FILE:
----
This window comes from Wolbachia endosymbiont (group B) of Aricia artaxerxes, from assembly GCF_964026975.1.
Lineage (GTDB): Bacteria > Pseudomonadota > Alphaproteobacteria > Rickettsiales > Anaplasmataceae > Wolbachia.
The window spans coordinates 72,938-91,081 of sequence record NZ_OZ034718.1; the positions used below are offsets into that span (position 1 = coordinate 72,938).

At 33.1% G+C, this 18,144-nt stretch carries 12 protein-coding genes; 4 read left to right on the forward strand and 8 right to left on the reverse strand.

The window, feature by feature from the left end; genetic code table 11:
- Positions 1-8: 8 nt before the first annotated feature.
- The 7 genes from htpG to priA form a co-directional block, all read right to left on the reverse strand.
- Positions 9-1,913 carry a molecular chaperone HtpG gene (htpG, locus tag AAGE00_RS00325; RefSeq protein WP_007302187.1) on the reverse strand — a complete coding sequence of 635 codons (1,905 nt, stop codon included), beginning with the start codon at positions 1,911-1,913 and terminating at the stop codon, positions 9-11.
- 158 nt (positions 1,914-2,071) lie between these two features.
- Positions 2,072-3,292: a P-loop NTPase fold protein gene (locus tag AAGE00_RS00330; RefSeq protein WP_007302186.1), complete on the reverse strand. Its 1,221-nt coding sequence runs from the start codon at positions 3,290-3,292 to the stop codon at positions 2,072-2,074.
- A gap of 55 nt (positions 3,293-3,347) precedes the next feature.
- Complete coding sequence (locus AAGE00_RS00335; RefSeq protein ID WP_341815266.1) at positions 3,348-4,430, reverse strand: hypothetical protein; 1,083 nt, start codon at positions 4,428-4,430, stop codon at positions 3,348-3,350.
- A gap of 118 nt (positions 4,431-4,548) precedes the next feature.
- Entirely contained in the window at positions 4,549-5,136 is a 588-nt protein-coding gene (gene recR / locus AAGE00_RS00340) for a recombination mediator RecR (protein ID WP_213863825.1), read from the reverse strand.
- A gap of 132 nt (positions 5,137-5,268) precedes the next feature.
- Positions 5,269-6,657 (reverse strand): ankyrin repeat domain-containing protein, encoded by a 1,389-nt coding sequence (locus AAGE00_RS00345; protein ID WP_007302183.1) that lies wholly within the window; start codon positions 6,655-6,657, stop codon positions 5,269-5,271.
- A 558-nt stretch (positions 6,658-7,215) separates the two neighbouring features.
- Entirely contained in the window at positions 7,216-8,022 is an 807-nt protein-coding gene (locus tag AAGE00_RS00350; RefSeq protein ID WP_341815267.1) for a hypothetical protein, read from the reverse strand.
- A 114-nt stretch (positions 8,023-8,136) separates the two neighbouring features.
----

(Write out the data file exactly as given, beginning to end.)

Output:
This window comes from Wolbachia endosymbiont (group B) of Aricia artaxerxes, from assembly GCF_964026975.1.
Lineage (GTDB): Bacteria > Pseudomonadota > Alphaproteobacteria > Rickettsiales > Anaplasmataceae > Wolbachia.
The window spans coordinates 72,938-91,081 of sequence record NZ_OZ034718.1; the positions used below are offsets into that span (position 1 = coordinate 72,938).

At 33.1% G+C, this 18,144-nt stretch carries 12 protein-coding genes; 4 read left to right on the forward strand and 8 right to left on the reverse strand.

The window, feature by feature from the left end; genetic code table 11:
- Positions 1-8: 8 nt before the first annotated feature.
- The 7 genes from htpG to priA form a co-directional block, all read right to left on the reverse strand.
- Positions 9-1,913 carry a molecular chaperone HtpG gene (htpG, locus tag AAGE00_RS00325; RefSeq protein WP_007302187.1) on the reverse strand — a complete coding sequence of 635 codons (1,905 nt, stop codon included), beginning with the start codon at positions 1,911-1,913 and terminating at the stop codon, positions 9-11.
- 158 nt (positions 1,914-2,071) lie between these two features.
- Positions 2,072-3,292: a P-loop NTPase fold protein gene (locus tag AAGE00_RS00330; RefSeq protein WP_007302186.1), complete on the reverse strand. Its 1,221-nt coding sequence runs from the start codon at positions 3,290-3,292 to the stop codon at positions 2,072-2,074.
- A gap of 55 nt (positions 3,293-3,347) precedes the next feature.
- Complete coding sequence (locus AAGE00_RS00335; RefSeq protein ID WP_341815266.1) at positions 3,348-4,430, reverse strand: hypothetical protein; 1,083 nt, start codon at positions 4,428-4,430, stop codon at positions 3,348-3,350.
- A gap of 118 nt (positions 4,431-4,548) precedes the next feature.
- Entirely contained in the window at positions 4,549-5,136 is a 588-nt protein-coding gene (gene recR / locus AAGE00_RS00340) for a recombination mediator RecR (protein ID WP_213863825.1), read from the reverse strand.
- A gap of 132 nt (positions 5,137-5,268) precedes the next feature.
- Positions 5,269-6,657 (reverse strand): ankyrin repeat domain-containing protein, encoded by a 1,389-nt coding sequence (locus AAGE00_RS00345; protein ID WP_007302183.1) that lies wholly within the window; start codon positions 6,655-6,657, stop codon positions 5,269-5,271.
- A 558-nt stretch (positions 6,658-7,215) separates the two neighbouring features.
- Entirely contained in the window at positions 7,216-8,022 is an 807-nt protein-coding gene (locus tag AAGE00_RS00350; RefSeq protein ID WP_341815267.1) for a hypothetical protein, read from the reverse strand.
- A 114-nt stretch (positions 8,023-8,136) separates the two neighbouring features.